Blanket NVZfor England?
FERTILISER applications are set to be restricted across four-fifths of England in a move which the NFU claims will cost farmers up to £80m a year.
DEFRA secretary Margaret Beckett will shortly impose a European Union directive turning 80% of England into a Nitrate Vulnerable Zone, according to the Financial Times on Tues (May 28). The revelation came during an FT interview with environment minister Michael Meacher.
The EU Nitrates Directive will limit the amount of manure, pesticides and fertilisers farmers can use at certain times of the year to avoid polluting water courses. DEFRA had been consulting on whether to extend restrictions to 100% or, in what it described as a less favourable option, to 80% of the country.
Although an official announcement is yet to be made, Mr Meacher told the FT that the government was "not wishing to bash the agricultural community". He added: "We are trying to do it in a manner which is the least oppressive and the most co-operative."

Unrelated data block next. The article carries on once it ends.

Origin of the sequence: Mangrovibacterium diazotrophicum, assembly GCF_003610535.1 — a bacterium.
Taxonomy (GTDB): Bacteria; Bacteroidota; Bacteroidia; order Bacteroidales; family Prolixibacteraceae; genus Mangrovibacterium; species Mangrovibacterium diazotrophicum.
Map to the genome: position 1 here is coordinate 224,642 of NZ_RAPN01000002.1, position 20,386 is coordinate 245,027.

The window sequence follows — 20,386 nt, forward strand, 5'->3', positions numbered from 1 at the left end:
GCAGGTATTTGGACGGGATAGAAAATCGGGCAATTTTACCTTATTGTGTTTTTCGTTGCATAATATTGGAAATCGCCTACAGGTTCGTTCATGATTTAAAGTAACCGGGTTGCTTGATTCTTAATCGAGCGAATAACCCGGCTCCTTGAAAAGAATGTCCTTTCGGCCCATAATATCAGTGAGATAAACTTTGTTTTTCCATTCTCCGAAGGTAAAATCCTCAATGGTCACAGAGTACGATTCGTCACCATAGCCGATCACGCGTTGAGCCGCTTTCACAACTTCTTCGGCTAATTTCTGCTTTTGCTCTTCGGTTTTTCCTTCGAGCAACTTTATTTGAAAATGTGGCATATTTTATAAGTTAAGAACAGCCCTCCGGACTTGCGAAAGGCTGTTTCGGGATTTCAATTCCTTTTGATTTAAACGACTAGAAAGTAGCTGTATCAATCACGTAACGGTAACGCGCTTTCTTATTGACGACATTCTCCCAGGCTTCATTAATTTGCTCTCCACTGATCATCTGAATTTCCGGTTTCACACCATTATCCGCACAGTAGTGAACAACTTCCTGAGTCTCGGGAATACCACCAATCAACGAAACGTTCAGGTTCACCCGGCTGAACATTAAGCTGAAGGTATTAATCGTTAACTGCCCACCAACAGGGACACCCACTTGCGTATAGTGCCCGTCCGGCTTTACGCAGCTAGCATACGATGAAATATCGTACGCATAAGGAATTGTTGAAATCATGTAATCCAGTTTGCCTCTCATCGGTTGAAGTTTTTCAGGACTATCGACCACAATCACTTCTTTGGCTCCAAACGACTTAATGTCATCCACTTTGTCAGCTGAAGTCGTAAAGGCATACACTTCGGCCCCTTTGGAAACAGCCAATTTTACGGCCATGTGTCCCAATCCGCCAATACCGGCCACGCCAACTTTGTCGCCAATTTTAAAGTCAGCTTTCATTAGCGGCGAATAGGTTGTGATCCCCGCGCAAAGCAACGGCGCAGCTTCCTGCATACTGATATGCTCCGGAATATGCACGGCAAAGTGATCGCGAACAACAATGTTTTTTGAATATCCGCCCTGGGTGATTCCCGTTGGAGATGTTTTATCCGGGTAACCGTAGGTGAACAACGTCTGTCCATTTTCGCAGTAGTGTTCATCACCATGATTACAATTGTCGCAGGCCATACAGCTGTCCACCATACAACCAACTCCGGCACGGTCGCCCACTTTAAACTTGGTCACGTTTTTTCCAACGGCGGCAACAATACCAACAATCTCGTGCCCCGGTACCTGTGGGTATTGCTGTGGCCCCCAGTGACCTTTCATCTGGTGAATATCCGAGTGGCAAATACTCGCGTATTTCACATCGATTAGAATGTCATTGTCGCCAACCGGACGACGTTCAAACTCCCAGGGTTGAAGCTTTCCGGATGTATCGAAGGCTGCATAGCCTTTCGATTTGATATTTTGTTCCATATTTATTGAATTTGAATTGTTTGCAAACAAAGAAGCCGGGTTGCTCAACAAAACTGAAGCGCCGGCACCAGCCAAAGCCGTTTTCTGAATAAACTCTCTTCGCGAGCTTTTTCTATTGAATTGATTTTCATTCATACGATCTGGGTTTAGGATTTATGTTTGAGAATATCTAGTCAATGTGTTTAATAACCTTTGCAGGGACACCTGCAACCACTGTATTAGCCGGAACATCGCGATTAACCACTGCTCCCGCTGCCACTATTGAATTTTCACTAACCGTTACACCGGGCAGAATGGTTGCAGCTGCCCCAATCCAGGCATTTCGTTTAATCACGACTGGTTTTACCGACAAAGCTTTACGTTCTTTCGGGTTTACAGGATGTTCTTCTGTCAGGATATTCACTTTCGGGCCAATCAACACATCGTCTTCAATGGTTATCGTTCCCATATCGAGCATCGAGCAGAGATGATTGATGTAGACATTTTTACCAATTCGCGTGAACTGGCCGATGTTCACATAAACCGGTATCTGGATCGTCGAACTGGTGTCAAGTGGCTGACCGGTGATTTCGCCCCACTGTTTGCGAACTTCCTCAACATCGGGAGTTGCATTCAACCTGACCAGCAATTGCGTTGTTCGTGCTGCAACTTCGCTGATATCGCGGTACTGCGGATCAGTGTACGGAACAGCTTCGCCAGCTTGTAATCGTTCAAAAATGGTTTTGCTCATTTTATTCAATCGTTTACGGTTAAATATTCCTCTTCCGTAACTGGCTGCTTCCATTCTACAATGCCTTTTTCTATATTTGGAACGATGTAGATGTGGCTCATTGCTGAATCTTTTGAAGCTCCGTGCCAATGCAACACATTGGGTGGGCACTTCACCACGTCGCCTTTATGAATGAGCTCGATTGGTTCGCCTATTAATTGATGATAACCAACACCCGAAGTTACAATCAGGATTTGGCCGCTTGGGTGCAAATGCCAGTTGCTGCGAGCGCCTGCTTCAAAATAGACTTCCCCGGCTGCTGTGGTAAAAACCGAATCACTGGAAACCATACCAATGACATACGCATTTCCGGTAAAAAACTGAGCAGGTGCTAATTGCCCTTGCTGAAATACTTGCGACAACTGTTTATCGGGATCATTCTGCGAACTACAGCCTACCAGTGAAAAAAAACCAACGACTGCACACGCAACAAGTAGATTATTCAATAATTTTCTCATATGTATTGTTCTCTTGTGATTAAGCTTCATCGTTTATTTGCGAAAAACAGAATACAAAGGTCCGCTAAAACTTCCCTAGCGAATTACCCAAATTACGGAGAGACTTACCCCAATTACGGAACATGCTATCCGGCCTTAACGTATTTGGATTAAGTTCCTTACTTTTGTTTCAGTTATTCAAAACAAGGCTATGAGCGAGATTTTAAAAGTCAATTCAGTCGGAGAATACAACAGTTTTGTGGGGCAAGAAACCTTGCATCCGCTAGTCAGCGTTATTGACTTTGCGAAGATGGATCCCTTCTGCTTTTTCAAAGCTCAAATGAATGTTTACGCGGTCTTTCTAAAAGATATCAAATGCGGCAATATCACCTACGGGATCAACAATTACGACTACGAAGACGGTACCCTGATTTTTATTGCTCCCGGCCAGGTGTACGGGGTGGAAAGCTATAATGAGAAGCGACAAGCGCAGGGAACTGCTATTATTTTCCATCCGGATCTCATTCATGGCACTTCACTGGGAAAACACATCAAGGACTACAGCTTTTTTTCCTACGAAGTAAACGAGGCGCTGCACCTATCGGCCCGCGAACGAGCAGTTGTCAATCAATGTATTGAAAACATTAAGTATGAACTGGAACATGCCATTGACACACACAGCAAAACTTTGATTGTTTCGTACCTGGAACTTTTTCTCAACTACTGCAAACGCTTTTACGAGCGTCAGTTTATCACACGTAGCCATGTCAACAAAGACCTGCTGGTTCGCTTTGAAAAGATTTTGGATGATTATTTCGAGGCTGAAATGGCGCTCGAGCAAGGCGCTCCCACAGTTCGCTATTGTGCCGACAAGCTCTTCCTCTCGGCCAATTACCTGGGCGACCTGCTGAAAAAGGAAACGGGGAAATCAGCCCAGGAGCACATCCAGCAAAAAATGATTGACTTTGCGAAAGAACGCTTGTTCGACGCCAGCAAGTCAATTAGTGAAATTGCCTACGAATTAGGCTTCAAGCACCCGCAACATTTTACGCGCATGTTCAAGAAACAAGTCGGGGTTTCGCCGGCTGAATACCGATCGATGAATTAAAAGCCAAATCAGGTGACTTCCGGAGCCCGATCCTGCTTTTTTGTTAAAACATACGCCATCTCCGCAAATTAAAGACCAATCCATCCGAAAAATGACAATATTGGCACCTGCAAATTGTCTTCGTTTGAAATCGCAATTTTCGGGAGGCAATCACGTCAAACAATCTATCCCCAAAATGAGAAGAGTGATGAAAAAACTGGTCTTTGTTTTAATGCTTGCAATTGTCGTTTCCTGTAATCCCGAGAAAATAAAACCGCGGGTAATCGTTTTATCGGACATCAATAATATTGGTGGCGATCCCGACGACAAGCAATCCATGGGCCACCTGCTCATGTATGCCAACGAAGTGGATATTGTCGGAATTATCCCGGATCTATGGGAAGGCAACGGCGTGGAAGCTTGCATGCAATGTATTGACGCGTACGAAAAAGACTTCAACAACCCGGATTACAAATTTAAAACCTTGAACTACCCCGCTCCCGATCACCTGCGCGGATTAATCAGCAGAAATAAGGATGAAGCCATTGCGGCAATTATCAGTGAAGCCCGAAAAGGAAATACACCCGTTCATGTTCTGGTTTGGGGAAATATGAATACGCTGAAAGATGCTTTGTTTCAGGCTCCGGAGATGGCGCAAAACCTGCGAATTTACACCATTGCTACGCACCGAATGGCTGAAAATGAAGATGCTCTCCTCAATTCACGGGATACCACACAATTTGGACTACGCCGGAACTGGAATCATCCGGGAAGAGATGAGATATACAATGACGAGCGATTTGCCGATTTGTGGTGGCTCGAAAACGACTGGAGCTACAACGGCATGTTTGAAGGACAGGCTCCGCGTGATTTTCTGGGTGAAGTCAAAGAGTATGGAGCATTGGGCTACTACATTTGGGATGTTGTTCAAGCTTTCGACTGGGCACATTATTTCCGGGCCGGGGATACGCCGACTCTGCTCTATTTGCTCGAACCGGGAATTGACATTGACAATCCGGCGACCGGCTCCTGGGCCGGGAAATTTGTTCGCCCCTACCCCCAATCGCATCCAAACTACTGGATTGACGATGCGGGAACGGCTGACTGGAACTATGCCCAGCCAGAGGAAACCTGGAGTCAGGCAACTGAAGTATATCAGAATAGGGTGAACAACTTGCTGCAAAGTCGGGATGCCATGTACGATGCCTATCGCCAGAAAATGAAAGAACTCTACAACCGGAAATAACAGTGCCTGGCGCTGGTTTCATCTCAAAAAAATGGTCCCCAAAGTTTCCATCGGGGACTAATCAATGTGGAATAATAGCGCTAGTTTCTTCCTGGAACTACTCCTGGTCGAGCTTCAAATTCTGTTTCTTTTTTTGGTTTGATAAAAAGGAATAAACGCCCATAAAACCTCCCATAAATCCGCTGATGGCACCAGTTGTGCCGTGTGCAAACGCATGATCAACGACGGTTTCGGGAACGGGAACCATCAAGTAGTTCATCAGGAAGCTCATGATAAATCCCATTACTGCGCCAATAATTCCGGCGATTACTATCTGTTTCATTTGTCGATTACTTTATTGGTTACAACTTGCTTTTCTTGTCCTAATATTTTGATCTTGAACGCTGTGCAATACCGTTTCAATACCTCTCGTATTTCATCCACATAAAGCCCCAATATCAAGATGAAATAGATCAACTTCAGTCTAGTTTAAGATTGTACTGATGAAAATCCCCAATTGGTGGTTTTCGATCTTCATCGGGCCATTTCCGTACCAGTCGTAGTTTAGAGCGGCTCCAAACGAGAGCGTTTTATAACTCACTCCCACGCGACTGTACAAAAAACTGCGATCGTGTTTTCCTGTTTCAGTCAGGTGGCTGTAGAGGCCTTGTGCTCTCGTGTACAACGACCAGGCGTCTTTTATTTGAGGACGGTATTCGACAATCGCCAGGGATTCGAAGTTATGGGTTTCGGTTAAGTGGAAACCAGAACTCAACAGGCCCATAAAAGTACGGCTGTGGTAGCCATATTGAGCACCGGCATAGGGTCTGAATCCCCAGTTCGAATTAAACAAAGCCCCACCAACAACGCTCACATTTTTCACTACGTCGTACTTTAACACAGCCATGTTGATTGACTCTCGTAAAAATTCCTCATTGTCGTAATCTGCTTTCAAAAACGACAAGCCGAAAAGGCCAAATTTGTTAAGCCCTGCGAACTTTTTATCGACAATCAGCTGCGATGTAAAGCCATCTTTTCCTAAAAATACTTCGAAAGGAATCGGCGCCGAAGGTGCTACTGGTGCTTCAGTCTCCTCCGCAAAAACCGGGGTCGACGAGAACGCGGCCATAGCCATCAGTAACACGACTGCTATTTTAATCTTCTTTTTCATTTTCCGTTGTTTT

The government has employed environmental consultants ADAS to demonstrate the benefits of better fertiliser management. The company is holding open-days at four commercial mixed farms in Cheshire, Yorkshire, Worcester and Essex. ADAS researcher Paddy Johnson claims most farmers have little to fear from NVZs (see Livestock, page 34).
But the NFU believes that enormous and disproportionate costs will be imposed on farmers by environmental legislation. NFU president Ben Gill estimates that the Nitrates Directive will cost the industry £50-80m a year and disputes the need for such a heavy-handed approach.
The NFU and Country Land and Business Association joined forces to oppose the NVZ plans during the consultation, claiming that the proposals would be a "hammer blow" to the industry. In choosing the 80% figure, ministers appear to have bowed to pressure, despite government claims that farmers in non-NVZ areas will have an unfair advantage over farmers under restrictions.
A DEFRA spokesman described the FT report as "a little bit misleading" and insisted no decision had yet been taken. Responses to the consultation have been carefully considered, he added, and an announcement will be made shortly. Details of exemptions are also expected to be published.
Mr Meachers statement that the directive should be implemented by autumn 2003 referred to the first annual closed periods for organic manure spreading on shallow and sandy soils, the spokesman said. This date will also put the new zones in sync with cycle dates for existing NVZs, avoiding confusion for farmers. *